For the last few days I sat analyzing some potential property propositions and found something that really attracted my attention. It was very close to a very busy train station and I thought that the "unfortunate" people that live near the station really have a problem. Nobody, but nobody, would be interested in buying their properties from them as the streams of people coming from and going to the station leave them with absolutely no privacy and with constant risk of security. That is a fact as sure as a house, I thought to myself.
I then felt quite confident when I decided to approach them with the concept of selling their properties so that a developer could then establish a high security complex at that location. I sincerely felt that these "unfortunate" people would view my advance as a visit from heaven. A saving angel in the form of a gray haired middle aged man!
I thought on my way to these "unfortunate" people that they would not be able to sleep after I, the Don Quixote, had offered them prices way above the average for the area. And I, a modern Robin Hood to the poor people, thought that before this, they would not have been able to even give those houses away to any one.
And now for the real result... A very happy looking man opens the door to my knock, listens to my story of an early Christmas and then goes ahead to decline my great offer. May I quote him verbatim? "Why would I want to sell as I am less than 50 metres away from the station?." He clearly had a different view on the basic tenet of property buying, that POSITION is of utmost importance!
Shaken into cold shivers on strength of this encounter, I approached a second house in similar POSITION to the previous one. An overtly aggressive lady opened the door of a house with almost no furniture in it. She firmly declined my offer as well. No kidding! I realized that she was busy fighting a different demon at the time and that I represented something that was at least visible to her helpless mind.
In my "dog with a disillusioned tail" way, I left that landscape that adheres to a completely different drummer, trying to make sense of that encounter. My reasoning then started to calm the emotions of a monstrous inferiority attack.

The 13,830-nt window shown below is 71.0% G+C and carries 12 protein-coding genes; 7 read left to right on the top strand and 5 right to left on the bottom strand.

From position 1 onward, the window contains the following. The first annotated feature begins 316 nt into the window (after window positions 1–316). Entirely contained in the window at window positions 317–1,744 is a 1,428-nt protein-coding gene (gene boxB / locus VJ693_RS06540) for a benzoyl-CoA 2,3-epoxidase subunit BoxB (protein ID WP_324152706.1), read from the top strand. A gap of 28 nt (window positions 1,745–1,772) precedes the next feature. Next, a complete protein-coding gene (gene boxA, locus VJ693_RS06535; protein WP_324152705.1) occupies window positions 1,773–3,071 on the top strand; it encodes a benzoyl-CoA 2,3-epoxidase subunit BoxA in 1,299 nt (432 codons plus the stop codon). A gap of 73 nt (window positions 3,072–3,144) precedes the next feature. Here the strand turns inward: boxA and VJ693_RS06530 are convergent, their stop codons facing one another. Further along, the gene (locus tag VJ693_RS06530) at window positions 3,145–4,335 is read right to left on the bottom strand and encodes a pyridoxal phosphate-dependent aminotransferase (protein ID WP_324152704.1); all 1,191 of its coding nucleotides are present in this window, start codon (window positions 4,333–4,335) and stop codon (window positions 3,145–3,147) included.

The bottom line is this: people tend to let their emotions run their lives. This is good when it comes to marrying the girl of your heart. It is bad when it comes to decision-time on buying or selling property.
Do not buy property only on the strength of your heart! As a young man, centuries ago, I listened quite carefully to good advice to buy the cheapest house in the best of areas. You could not get it better in those days than a location in Bishopscourt, Cape Town. I, with splendid detective work, found the cheapest house in the whole of Bishopscourt that was for sale. I very almost bought that cheapest house in the whole of Bishopscourt because it was cheap and because it was so extremely cute. Luckily, when I drove past it for the thirty third time or so, just before signing the contract to buy the cheapest and cutest house in the whole universe, I suddenly saw that this quaint house was tilting to the right. Yes, quite right, it was tilting to the right! It was busy sinking into the earth starting from the right side of the house.
The bottom line of this story? I used my logic in a warped way in buying property at that time. POSITION is very important in a decision to buy property but there are many other factors to consider logically before one makes the purchase. Most importantly, watch out how your emotional cravings colour the so-called logical approach during decision time. Do not discount the emotional aspect in anything, because it should form part of a well rounded approach, but do not let it overrun good judgment.
It is even more important not to think with your heart when you buy property for investment purposes. It does not mean if you donít want to live in a house or apartment for some reason, that it should not be bought for investment purposes. That is emotion that is talking there, not economics. Investment property should all be about return on capital, growth etc. Take your time with considerations. Let them sink in. Stand aside and watch from different angles. If it keeps on saying "yes! yes!", then act on it before someone does his/her homework slightly faster than you.
Opportunities come like the waves of the sea. You get good waves and you get mediocre ones. You can only surf the right wave if you have spent time getting to know the essence of waves. Do not act like a surfer - be one.
Use your logic to full capacity in assessing property opportunities in practice runs before you jump into the waters of turmoil. When youíre in it, you either surf because you know how, or you feel you know how and sink!
Wim van der Walt
17 May, 2007